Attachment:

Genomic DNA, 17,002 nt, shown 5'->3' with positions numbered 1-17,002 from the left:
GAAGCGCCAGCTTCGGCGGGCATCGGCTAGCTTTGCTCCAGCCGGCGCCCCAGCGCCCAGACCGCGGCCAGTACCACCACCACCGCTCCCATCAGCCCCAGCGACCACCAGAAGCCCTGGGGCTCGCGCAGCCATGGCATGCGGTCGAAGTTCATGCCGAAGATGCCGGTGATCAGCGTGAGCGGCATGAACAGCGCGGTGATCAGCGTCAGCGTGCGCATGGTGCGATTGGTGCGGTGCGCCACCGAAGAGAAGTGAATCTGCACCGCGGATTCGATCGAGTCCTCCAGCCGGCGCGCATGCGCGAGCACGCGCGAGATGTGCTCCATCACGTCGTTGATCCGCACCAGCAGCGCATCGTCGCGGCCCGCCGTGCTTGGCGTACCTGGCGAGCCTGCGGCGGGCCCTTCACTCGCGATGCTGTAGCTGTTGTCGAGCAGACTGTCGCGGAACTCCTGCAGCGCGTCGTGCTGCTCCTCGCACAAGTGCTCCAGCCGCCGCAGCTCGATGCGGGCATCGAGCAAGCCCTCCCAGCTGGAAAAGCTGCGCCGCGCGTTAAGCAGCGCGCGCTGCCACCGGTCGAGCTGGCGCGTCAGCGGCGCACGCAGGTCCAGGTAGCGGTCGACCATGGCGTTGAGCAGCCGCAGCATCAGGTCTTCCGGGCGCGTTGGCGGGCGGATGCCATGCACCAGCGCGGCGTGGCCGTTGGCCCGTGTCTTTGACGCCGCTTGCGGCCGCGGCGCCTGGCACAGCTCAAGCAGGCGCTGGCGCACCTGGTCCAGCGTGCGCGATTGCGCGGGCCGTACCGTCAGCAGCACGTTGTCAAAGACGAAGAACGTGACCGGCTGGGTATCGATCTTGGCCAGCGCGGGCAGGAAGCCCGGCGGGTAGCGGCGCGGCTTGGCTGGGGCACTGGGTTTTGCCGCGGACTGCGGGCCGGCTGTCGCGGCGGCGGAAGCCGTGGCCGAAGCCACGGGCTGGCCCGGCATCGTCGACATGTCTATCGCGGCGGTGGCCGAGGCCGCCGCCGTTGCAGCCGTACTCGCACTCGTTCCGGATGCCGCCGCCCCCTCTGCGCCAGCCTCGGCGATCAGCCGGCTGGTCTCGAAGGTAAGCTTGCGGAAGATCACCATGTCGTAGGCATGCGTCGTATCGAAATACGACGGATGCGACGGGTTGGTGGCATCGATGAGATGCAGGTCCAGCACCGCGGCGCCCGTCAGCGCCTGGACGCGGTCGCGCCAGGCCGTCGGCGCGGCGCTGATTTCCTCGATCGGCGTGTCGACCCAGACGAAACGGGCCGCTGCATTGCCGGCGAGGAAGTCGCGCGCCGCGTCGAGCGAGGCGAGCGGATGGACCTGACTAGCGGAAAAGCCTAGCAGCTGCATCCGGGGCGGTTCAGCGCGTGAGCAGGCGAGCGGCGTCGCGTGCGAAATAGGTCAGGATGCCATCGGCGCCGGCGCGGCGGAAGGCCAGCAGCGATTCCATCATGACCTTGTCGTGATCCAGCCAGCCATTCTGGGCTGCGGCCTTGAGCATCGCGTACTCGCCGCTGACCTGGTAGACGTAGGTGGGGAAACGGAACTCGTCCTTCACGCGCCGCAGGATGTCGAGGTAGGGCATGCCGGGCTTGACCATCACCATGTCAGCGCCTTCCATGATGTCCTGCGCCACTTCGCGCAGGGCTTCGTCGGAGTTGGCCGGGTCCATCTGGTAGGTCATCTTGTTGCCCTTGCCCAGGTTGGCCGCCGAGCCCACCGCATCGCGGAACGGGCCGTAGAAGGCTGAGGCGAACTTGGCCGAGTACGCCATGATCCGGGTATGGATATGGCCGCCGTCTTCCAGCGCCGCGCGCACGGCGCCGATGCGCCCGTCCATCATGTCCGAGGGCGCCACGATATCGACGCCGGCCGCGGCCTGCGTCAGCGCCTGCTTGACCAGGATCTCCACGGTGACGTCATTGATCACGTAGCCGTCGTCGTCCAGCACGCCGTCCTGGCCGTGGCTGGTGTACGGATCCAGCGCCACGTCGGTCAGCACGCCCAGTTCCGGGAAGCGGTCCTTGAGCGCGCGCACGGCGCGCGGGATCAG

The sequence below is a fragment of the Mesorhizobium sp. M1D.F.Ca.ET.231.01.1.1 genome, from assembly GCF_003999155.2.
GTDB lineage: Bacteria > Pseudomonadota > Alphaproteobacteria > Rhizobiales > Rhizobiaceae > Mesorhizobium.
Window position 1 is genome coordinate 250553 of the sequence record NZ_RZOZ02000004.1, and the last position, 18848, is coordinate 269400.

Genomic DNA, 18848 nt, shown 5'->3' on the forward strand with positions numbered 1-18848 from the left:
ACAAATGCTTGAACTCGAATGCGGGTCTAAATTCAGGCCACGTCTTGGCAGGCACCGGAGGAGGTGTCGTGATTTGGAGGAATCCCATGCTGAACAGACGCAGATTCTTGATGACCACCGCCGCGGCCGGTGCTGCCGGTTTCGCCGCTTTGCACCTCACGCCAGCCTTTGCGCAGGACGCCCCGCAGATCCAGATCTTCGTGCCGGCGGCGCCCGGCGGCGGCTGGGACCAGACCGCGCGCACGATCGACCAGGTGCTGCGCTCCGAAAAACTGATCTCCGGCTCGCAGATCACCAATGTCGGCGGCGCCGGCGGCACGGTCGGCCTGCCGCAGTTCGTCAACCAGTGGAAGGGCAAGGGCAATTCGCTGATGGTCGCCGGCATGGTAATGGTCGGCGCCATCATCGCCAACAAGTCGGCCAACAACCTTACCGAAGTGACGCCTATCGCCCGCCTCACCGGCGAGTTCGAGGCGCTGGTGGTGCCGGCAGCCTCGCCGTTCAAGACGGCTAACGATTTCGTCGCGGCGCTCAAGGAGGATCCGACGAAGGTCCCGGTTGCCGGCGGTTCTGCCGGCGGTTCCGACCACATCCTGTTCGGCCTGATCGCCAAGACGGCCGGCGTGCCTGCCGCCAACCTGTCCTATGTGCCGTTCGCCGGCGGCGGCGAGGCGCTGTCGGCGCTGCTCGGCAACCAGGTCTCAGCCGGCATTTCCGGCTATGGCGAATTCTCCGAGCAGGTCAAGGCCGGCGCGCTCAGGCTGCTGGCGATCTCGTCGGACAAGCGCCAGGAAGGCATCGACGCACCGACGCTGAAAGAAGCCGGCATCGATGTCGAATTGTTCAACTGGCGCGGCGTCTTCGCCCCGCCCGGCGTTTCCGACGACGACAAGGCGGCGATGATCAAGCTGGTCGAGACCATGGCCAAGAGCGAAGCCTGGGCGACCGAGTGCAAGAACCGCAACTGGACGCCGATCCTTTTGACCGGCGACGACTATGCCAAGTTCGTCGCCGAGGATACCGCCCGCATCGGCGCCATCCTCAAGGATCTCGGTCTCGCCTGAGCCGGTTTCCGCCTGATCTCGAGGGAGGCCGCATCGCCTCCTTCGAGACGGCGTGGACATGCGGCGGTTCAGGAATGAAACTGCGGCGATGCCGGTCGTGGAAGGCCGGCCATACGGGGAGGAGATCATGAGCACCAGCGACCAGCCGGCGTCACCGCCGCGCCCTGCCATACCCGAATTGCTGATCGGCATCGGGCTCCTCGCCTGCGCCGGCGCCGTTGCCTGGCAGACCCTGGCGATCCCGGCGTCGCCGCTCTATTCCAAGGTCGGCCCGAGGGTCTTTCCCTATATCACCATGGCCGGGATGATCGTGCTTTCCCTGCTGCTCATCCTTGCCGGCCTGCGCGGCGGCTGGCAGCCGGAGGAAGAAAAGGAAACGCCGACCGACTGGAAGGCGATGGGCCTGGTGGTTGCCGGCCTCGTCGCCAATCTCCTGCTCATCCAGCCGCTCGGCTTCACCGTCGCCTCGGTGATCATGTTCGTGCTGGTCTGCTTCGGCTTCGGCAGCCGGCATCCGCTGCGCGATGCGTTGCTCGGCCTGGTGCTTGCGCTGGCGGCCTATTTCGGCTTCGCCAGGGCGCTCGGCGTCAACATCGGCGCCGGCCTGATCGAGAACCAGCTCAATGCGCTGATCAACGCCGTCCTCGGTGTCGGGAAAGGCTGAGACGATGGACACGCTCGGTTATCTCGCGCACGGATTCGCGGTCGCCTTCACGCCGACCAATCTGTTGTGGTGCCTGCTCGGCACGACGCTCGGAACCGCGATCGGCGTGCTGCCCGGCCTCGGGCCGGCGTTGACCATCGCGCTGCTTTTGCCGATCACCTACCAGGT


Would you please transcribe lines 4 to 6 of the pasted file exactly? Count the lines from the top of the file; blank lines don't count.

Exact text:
GTDB lineage: Bacteria > Pseudomonadota > Alphaproteobacteria > Rhizobiales > Rhizobiaceae > Mesorhizobium.
Window position 1 is genome coordinate 250553 of the sequence record NZ_RZOZ02000004.1, and the last position, 18848, is coordinate 269400.

Genomic DNA, 18848 nt, shown 5'->3' on the forward strand with positions numbered 1-18848 from the left: